A noticeable rise in child abductions has swept through the country, with the media reporting a new child abduction case every day - either in the capital Cairo or in the other governorates, putting parents on alert and challenging the police service.
The Interior Ministry has not given exact figures about the rise in child abductions, but independent security experts say it has increased as much as threefold since a popular uprising ousted former Egyptian President Hosni Mubarak ...The former President-for-Life of Egypt, dumped by popular demand in early 2011... in February 2011. The political transition has been accompanied by an almost total collapse of Egypt's security system, with police absent from the streets for extended periods of time.
"The kidnapping of children has become a very worrying phenomenon," ex-policeman and security expert Maher Zakhry told IRIN. "Our country's deteriorating security conditions make this crime more possible."
Egypt's National Motherhood and Childhood Council called on the government to take action against what it described as a "rising crescendo of child abductions", warning against the serious consequences of turning a blind eye to the problem. The council has launched a new hotline service through which it can receive complaints by parents, refer them to police and better lobby the government.
The Coalition on Children's Rights says the number of calls about abductions it receives from parents has increased 300 percent -- from one or two a day before the revolution, to six or seven on some days now.
The Coalition on Children's Rights says the number of calls about abductions it receives from parents has increased 300 percent -- from one or two a day before the revolution, to six or seven on some days now. Helal says most of the people who call his coalition are poor and have no connections. They come from all governorates, but more often from Cairo and the coastal city of Alexandria. Most of the kidnappers know the families of the children they abduct, he added.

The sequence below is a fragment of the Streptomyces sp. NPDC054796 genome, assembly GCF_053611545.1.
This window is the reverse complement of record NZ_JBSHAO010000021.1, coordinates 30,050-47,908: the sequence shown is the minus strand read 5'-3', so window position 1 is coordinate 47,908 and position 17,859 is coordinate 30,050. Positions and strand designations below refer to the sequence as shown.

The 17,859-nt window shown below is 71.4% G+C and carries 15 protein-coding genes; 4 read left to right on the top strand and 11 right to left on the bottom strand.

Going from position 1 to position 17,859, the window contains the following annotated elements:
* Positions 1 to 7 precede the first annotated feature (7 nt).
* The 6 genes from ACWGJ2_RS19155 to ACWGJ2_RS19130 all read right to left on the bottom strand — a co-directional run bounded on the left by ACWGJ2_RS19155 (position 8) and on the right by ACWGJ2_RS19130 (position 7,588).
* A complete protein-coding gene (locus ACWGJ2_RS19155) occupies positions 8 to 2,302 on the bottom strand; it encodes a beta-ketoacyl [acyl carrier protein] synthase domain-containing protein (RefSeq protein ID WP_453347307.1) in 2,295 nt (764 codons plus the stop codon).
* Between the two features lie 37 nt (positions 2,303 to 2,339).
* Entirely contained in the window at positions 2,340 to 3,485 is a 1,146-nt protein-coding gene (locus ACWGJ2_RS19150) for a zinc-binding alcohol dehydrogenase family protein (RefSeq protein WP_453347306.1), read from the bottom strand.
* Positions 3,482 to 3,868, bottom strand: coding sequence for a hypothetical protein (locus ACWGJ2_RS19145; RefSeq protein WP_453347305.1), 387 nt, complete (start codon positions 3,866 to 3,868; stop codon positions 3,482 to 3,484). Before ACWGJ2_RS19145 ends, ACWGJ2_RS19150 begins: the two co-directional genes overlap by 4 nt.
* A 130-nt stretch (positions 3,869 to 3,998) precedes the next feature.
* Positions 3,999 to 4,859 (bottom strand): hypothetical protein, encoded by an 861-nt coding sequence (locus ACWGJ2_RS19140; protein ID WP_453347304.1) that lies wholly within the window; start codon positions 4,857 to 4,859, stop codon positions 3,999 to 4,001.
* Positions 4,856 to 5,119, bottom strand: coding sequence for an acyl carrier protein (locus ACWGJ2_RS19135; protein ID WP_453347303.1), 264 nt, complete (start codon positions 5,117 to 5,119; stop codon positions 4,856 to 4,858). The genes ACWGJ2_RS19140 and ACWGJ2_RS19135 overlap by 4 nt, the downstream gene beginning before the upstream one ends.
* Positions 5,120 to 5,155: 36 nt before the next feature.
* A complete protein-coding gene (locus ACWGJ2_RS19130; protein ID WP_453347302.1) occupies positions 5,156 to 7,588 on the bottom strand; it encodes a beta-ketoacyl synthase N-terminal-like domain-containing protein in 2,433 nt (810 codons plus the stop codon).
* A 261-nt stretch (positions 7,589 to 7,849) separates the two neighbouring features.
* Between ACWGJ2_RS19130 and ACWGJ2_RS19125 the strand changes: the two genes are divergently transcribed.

"We have major difficulties dealing with the government, which does not view children as first-rate citizens like everybody else," Helal said. "But what I want to say to the government is that its silence will encourage criminals to kidnap even more children in the future."
Advocates are calling for tougher action by the government against criminals; a larger police presence on the streets; and laws that would increase punishments for those who violate children's rights. Many Egyptians, especially activists involved in the revolution, believe the government is intentionally neglecting safety and security to increase a desire for "the good old days" under Mubarak and to justify the continued rule of the military council that took over after Mubarak left.
Anecdotal evidence appears to indicate two main motives for the abductions -- body organs and ransom money . Mahmud Al Badawi, head of local NGO Egyptian Society for the Assistance of Juveniles and Human Rights, says child abductions and organ trafficking are strongly interconnected in Egypt.
Anecdotal evidence appears to indicate two main motives for the abductions -- body organs and ransom money.